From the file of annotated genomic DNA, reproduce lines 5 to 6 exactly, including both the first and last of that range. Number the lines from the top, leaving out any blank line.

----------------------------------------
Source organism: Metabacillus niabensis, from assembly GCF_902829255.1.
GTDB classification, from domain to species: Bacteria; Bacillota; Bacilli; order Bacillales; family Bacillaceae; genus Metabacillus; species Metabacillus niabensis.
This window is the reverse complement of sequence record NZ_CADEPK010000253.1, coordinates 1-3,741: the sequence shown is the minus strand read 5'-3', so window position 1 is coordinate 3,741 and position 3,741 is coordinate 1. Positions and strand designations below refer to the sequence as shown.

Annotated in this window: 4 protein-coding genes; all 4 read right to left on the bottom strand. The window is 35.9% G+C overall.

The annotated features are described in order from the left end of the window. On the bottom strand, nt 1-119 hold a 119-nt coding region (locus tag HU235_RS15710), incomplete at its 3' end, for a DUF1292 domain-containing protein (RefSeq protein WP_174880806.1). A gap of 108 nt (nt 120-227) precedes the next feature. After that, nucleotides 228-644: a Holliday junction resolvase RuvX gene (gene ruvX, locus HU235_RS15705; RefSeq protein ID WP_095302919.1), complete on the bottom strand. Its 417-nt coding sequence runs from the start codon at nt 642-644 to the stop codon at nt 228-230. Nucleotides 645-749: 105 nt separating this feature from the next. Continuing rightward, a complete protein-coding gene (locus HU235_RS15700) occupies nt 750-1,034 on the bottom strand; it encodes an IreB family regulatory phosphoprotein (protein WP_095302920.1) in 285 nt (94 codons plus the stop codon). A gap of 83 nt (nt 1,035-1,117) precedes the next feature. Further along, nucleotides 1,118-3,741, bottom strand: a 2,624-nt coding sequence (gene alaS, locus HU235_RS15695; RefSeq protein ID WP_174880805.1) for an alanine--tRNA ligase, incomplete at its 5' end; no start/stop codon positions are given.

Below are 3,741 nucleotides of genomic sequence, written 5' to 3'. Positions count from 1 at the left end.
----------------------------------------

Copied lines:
The annotated features are described in order from the left end of the window. On the bottom strand, nt 1-119 hold a 119-nt coding region (locus tag HU235_RS15710), incomplete at its 3' end, for a DUF1292 domain-containing protein (RefSeq protein WP_174880806.1). A gap of 108 nt (nt 120-227) precedes the next feature. After that, nucleotides 228-644: a Holliday junction resolvase RuvX gene (gene ruvX, locus HU235_RS15705; RefSeq protein ID WP_095302919.1), complete on the bottom strand. Its 417-nt coding sequence runs from the start codon at nt 642-644 to the stop codon at nt 228-230. Nucleotides 645-749: 105 nt separating this feature from the next. Continuing rightward, a complete protein-coding gene (locus HU235_RS15700) occupies nt 750-1,034 on the bottom strand; it encodes an IreB family regulatory phosphoprotein (protein WP_095302920.1) in 285 nt (94 codons plus the stop codon). A gap of 83 nt (nt 1,035-1,117) precedes the next feature. Further along, nucleotides 1,118-3,741, bottom strand: a 2,624-nt coding sequence (gene alaS, locus HU235_RS15695; RefSeq protein ID WP_174880805.1) for an alanine--tRNA ligase, incomplete at its 5' end; no start/stop codon positions are given.

Below are 3,741 nucleotides of genomic sequence, written 5' to 3'. Positions count from 1 at the left end.